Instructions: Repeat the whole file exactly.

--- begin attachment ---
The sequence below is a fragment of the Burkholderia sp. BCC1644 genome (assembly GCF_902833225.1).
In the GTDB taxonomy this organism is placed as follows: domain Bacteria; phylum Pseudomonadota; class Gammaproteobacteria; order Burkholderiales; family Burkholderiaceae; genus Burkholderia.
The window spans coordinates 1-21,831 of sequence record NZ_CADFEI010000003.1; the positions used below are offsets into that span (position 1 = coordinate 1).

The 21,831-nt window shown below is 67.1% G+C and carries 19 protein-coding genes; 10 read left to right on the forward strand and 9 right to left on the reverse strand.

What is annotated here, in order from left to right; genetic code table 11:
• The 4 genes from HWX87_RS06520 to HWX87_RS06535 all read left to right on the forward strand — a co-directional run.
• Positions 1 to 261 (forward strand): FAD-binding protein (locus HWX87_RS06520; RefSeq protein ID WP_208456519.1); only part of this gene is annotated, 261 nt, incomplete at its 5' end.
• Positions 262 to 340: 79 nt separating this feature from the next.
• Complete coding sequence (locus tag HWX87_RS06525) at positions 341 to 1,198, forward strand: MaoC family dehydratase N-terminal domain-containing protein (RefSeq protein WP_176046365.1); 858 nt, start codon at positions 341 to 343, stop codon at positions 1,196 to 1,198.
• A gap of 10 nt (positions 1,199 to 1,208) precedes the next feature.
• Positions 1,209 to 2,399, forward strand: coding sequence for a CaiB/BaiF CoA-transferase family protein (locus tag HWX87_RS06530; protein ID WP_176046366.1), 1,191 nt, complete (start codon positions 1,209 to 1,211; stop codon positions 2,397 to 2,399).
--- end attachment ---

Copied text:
The sequence below is a fragment of the Burkholderia sp. BCC1644 genome (assembly GCF_902833225.1).
In the GTDB taxonomy this organism is placed as follows: domain Bacteria; phylum Pseudomonadota; class Gammaproteobacteria; order Burkholderiales; family Burkholderiaceae; genus Burkholderia.
The window spans coordinates 1-21,831 of sequence record NZ_CADFEI010000003.1; the positions used below are offsets into that span (position 1 = coordinate 1).

The 21,831-nt window shown below is 67.1% G+C and carries 19 protein-coding genes; 10 read left to right on the forward strand and 9 right to left on the reverse strand.

What is annotated here, in order from left to right; genetic code table 11:
• The 4 genes from HWX87_RS06520 to HWX87_RS06535 all read left to right on the forward strand — a co-directional run.
• Positions 1 to 261 (forward strand): FAD-binding protein (locus HWX87_RS06520; RefSeq protein ID WP_208456519.1); only part of this gene is annotated, 261 nt, incomplete at its 5' end.
• Positions 262 to 340: 79 nt separating this feature from the next.
• Complete coding sequence (locus tag HWX87_RS06525) at positions 341 to 1,198, forward strand: MaoC family dehydratase N-terminal domain-containing protein (RefSeq protein WP_176046365.1); 858 nt, start codon at positions 341 to 343, stop codon at positions 1,196 to 1,198.
• A gap of 10 nt (positions 1,199 to 1,208) precedes the next feature.
• Positions 1,209 to 2,399, forward strand: coding sequence for a CaiB/BaiF CoA-transferase family protein (locus tag HWX87_RS06530; protein ID WP_176046366.1), 1,191 nt, complete (start codon positions 1,209 to 1,211; stop codon positions 2,397 to 2,399).